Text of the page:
Looked at separately, each level of this daisy chain may appear hopelessly immune to change, making the suggestions offered here appear sadly impractical. But if one steps back from considering each narrowly and reflects on the stakes involved when the three levels are approached as a whole, policymakers in Moscow, Washington, and European capitals might have second thoughts about their current fractured and self-absorbed way of defining and addressing the Ukrainian crisis. In Washington and Moscow, they might even pause their single-minded prosecution of their currently congealed Cold War and think harder about a workable path out of it. Otherwise, the unknowns that lie ahead are potentially large and dark, maybe even the “guns of August.”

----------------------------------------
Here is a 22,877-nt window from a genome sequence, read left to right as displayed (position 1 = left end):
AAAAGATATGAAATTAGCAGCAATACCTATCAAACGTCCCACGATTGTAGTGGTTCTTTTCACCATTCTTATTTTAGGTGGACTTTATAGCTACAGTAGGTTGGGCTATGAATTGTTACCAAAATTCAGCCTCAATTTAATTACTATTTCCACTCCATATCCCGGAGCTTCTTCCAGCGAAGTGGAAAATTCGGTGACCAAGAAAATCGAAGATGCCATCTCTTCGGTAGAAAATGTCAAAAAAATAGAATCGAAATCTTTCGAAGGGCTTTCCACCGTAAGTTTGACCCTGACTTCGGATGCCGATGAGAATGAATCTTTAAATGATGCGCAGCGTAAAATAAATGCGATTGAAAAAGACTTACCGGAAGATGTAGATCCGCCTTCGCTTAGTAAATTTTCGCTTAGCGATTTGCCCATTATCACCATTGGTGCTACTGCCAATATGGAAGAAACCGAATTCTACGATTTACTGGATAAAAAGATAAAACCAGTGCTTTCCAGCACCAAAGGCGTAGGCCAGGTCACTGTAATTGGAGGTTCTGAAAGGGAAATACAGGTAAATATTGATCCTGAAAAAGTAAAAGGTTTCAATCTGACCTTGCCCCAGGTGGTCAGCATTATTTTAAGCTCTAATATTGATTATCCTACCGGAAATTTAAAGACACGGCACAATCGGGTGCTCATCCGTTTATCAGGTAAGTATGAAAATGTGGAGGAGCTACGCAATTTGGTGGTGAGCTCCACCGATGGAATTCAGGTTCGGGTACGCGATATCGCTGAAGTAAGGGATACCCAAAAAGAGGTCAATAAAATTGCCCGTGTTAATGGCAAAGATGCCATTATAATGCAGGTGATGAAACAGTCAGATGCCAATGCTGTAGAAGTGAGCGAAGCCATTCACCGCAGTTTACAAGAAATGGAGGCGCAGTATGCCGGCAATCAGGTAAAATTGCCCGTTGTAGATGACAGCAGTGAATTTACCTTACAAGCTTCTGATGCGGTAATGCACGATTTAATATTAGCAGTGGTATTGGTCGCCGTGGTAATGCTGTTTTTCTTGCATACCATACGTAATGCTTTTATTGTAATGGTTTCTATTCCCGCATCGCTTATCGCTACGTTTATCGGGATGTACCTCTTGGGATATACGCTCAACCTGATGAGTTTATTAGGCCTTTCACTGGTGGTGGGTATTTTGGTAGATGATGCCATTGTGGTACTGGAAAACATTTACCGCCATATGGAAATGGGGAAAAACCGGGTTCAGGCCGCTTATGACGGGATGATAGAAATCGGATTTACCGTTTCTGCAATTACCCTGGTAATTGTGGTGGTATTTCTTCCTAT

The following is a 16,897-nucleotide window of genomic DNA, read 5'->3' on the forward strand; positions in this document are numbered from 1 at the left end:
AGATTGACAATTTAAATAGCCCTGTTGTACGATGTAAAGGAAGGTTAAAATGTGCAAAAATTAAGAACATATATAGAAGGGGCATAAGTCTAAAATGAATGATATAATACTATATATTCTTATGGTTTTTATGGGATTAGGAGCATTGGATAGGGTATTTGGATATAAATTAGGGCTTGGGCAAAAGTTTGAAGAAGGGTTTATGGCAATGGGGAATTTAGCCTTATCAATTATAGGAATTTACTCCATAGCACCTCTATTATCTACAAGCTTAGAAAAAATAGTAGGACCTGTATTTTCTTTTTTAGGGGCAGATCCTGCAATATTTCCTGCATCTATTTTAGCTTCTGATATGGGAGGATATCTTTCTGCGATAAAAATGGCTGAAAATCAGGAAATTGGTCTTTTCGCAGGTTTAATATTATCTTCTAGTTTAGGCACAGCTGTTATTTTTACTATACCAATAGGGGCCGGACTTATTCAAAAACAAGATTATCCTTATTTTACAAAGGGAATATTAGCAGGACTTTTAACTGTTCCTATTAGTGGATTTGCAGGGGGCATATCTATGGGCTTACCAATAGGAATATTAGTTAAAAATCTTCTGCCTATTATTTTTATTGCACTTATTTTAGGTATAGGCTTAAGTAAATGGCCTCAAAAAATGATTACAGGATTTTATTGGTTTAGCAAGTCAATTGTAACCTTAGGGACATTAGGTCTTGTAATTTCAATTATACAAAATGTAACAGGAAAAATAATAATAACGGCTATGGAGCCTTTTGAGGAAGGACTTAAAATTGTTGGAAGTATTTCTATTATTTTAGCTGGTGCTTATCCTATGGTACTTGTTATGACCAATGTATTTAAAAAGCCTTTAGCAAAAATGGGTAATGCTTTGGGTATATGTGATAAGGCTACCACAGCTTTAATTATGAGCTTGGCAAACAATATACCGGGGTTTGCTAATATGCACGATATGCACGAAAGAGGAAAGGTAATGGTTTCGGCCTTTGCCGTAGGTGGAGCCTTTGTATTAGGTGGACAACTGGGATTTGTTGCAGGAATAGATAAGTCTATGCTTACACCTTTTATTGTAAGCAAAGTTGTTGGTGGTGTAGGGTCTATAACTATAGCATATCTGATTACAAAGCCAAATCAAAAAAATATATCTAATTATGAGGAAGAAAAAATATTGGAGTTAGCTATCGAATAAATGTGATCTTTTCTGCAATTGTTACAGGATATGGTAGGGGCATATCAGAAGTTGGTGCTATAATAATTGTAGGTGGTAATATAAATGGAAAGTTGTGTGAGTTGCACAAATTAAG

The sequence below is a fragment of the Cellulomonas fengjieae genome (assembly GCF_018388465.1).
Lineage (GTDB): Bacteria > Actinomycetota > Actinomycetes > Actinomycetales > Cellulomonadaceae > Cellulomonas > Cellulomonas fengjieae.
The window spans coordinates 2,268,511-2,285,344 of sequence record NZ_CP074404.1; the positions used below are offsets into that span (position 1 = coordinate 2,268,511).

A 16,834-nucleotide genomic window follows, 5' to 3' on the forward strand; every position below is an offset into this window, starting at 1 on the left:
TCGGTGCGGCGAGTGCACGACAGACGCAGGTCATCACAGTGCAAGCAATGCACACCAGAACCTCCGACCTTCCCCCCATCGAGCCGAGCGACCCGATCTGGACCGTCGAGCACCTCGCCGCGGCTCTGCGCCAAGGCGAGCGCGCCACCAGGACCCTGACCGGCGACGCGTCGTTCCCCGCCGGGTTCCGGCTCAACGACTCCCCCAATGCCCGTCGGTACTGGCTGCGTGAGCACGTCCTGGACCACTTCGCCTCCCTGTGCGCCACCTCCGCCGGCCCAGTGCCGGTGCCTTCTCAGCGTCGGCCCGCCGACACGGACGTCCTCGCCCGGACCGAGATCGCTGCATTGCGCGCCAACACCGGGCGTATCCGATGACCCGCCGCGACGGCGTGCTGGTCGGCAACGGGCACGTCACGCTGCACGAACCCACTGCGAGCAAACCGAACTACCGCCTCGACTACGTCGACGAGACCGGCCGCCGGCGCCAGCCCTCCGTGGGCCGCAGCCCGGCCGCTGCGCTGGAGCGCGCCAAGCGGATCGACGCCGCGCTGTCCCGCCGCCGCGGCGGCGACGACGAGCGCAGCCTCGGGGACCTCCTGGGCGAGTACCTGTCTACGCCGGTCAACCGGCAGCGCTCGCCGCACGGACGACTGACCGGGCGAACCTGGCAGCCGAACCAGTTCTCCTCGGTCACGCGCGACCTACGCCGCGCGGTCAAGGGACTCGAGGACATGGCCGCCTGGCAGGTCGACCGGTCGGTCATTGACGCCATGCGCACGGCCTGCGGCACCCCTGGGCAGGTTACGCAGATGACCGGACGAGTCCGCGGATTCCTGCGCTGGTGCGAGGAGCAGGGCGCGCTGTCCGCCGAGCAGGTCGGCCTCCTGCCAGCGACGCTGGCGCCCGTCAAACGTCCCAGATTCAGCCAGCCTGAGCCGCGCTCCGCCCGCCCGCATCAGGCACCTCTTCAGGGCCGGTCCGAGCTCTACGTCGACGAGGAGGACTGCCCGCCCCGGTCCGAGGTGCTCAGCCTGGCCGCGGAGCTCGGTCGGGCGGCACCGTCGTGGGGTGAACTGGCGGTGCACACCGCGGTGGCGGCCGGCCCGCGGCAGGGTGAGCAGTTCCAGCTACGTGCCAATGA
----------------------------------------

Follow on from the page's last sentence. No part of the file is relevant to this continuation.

Robert Legvold is the Marshall D. Shulman Professor Emeritus in the Department of Political Science at Columbia University.